Dr Xiao-Ning Xu qualified in Medicine from Capital Medical University (Beijing) in 1984 and obtained a PhD in Clinical Immunology in 1992 from Flinders Medical Centre (Australia) and became the fellow of the Royal College of Pathologists of Australasia (FRCPA) in 1999. He then joined the group of Prof Sir Andrew J. McMichael at Weatherall Institute of Molecular Medicine, University of Oxford.
For the last 10 years Xiao-Ning served as Medical Research Council (MRC) Senior Clinical Scientist, project leader, and tenured programme leader at MRC Human Immunology Unit, Oxford University, where he led research projects involving immune correlates of protection against emerging infectious diseases including HIV, SARS, and avian influenza. In 2010, he joined Novartis as the Head of Novartis Vaccines Research China, Novartis Vaccines & Diagnostics based in Shanghai, and is now the Chair professor in Human Immunology at the Imperial College of London based at Chelsea & Westminster Hospital.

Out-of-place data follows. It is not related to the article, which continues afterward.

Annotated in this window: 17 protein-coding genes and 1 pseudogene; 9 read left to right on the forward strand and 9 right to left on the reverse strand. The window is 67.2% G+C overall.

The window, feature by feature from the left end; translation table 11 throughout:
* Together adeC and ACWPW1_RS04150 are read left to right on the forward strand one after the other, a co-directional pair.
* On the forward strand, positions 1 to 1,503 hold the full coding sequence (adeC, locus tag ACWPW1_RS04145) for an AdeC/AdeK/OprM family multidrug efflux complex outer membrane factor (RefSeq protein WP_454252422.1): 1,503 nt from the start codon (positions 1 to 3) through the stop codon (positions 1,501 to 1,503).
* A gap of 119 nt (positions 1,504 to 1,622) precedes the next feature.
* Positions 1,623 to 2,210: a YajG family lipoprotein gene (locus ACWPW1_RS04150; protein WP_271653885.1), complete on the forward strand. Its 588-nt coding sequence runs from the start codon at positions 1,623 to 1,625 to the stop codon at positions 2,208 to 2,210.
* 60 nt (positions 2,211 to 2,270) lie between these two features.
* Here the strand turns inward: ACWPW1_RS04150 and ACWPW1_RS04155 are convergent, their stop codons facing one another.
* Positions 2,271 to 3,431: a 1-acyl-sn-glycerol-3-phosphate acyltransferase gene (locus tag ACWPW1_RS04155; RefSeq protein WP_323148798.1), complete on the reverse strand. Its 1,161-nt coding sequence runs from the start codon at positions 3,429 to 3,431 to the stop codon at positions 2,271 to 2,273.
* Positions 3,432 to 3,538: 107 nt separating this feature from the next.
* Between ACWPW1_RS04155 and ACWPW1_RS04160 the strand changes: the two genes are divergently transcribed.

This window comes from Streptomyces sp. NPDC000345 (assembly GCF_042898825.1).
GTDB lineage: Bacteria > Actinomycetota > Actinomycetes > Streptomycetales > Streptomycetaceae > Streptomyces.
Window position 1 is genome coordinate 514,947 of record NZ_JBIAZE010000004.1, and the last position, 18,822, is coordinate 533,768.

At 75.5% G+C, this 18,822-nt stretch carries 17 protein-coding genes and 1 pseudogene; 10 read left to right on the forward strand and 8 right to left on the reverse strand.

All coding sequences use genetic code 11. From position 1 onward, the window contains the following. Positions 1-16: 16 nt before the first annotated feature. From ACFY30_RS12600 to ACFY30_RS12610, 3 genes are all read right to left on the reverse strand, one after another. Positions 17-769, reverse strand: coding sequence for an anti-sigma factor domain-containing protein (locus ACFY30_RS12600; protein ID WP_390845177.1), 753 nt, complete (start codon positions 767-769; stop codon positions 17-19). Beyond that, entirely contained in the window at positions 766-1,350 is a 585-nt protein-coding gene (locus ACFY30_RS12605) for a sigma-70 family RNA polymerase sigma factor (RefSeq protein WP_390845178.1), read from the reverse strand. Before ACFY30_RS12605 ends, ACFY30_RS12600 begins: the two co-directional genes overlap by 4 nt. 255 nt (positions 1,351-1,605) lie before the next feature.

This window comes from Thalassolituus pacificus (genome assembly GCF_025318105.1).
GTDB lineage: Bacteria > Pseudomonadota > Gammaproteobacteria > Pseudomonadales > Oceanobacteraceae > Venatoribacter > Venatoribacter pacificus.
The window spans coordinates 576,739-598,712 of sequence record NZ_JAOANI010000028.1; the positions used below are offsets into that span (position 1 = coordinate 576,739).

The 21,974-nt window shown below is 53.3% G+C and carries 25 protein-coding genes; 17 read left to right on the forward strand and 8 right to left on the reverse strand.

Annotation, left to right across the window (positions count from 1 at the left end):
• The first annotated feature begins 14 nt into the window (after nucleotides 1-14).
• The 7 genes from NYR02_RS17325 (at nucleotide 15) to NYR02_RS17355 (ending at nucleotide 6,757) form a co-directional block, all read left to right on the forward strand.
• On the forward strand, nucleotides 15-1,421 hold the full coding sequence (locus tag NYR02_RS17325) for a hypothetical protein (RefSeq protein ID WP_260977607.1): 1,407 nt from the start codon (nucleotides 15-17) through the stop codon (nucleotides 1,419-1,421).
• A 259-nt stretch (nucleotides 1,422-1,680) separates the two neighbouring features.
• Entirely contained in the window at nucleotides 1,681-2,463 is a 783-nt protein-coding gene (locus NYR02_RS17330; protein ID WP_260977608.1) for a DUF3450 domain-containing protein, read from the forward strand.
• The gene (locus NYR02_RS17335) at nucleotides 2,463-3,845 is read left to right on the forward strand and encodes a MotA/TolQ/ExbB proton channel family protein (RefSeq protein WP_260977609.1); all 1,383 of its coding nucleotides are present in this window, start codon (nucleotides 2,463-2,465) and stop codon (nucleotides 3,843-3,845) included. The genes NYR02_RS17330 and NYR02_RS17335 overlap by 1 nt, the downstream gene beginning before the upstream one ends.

et al., 2013, Correlates of protection against influenza infection in humans - on the path to a universal vaccine?, Current Opinion in Immunology, Vol:25, ISSN:0952-7915, Pages:470-476
et al., 2009, Human CD4(+) Memory T Cells Are Preferential Targets for Bystander Activation and Apoptosis, Journal of Immunology, Vol:182, ISSN:0022-1767, Pages:1962-1971
et al., 2008, T cell responses to whole SARS coronavirus in humans, Journal of Immunology, Vol:181, ISSN:0022-1767, Pages:5490-5500
et al., 2009, Molecular Determinants for Subcellular Localization of the Severe Acute Respiratory Syndrome Coronavirus Open Reading Frame 3b Protein, Journal of Virology, Vol:83, ISSN:0022-538X, Pages:6631-6640
et al., 2011, Identification of Self-lipids Presented by CD1c and CD1d Proteins, Journal of Biological Chemistry, Vol:286, ISSN:0021-9258, Pages:37692-37701
et al., 2009, Ig-Like Transcript 4 Inhibits Lipid Antigen Presentation through Direct CD1d Interaction, Journal of Immunology, Vol:182, ISSN:0022-1767, Pages:1033-1040
et al., 2012, Preexisting influenza-specific CD4(+) T cells correlate with disease protection against influenza challenge in humans, Nature Medicine, Vol:18, ISSN:1078-8956, Pages:274-280
et al., 2012, HLA-B may be more protective against HIV-1 than HLA-A because it resists negative regulatory factor (Nef) mediated down-regulation, Proceedings of the National Academy of Sciences of the United States of America, Vol:109, ISSN:0027-8424, Pages:13353-13358